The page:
On 29 December at 14:00 Tõnis Eerme will defend his doctoral thesis “Big Science as innovation intermediaries – micro- and meso-level effects from the collaboration with the European Space Agency” for obtaining the degree of Doctor of Philosophy (in Economics).
professor Jüri Sepp, University of Tartu
professor Niina Mariia Nummela, University of Turku (Finland), University of Tartu
Laurent Bach, University of Strasbourg (France)
Tarmo Kalvet, Tallinn University of Technology
From the second half of the 20th century, Big Science centres, such as the European Organization for Nuclear Research (CERN) and the European Space Agency (ESA), have become crucial for the advancement of scientific research. Big Science organisations stand out in terms of the unique size of their facilities and the complexity or duration of their experiments, which require long-term governmental commitment, often through international co-operation.
Big Science member states confront the challenge to measure various firm (micro) and industry (meso) level effects from the membership in order to better manage the national contributions to Big Science. This thesis aims at adding to current knowledge on various micro- and meso-level effects from collaboration with Big Science. The thesis is based on three original research papers that study different aspects related to micro- and meso-level effects from collaboration with Big Science. The empirical context of the study is ESA.
Big Science is a specific knowledge generation locus in the economy. Big Science is a systemic innovation intermediary that has multiple roles in order to address a range of theory-based market, systemic, and transformational failures. The articulation of demand for creating markets – highlighted in this thesis – is one of the roles that has received less attention in earlier literature.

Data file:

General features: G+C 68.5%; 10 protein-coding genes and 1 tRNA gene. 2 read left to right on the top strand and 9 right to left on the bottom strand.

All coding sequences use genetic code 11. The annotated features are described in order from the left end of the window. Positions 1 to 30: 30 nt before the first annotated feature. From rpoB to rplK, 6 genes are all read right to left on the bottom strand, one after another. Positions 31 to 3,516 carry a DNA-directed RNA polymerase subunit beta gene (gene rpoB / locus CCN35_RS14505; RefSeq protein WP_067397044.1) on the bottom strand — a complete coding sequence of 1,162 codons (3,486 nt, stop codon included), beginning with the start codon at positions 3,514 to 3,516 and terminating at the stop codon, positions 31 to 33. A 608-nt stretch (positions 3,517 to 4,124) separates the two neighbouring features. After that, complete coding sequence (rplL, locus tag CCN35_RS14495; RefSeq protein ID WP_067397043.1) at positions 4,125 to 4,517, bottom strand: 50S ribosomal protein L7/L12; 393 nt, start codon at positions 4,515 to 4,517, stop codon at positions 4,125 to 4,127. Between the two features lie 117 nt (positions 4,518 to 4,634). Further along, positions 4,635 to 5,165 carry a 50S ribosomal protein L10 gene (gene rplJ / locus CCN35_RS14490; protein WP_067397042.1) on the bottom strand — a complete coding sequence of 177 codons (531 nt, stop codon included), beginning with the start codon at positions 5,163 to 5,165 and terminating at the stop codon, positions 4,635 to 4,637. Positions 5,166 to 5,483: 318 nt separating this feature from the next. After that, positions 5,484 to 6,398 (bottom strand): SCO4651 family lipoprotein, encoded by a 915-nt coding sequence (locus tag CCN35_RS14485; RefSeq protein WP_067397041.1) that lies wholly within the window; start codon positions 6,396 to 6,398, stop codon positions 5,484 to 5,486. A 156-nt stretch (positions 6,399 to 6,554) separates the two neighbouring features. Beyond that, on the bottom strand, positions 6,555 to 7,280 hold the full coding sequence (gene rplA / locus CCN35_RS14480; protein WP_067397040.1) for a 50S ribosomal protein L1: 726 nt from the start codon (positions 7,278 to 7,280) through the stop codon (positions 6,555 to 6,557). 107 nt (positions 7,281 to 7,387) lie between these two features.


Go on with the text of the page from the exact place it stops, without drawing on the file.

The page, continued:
The current evaluation practice tends to rely on the micro-level output additionality concept for measuring the effects of Big Science. The thesis points at various methodological and data quality issues that undermine the credibility of such evaluations. Also, the thesis describes the roles of Big Science in the internationalisation process of knowledge-intensive resource-constrained firms and in institutional change, which accompanies market formation processes. The findings of the study call for a more widespread use of micro- and meso-level behavioural additionality in the evaluations of Big Science membership.
Please note, the defence will be held in Microsoft Teams.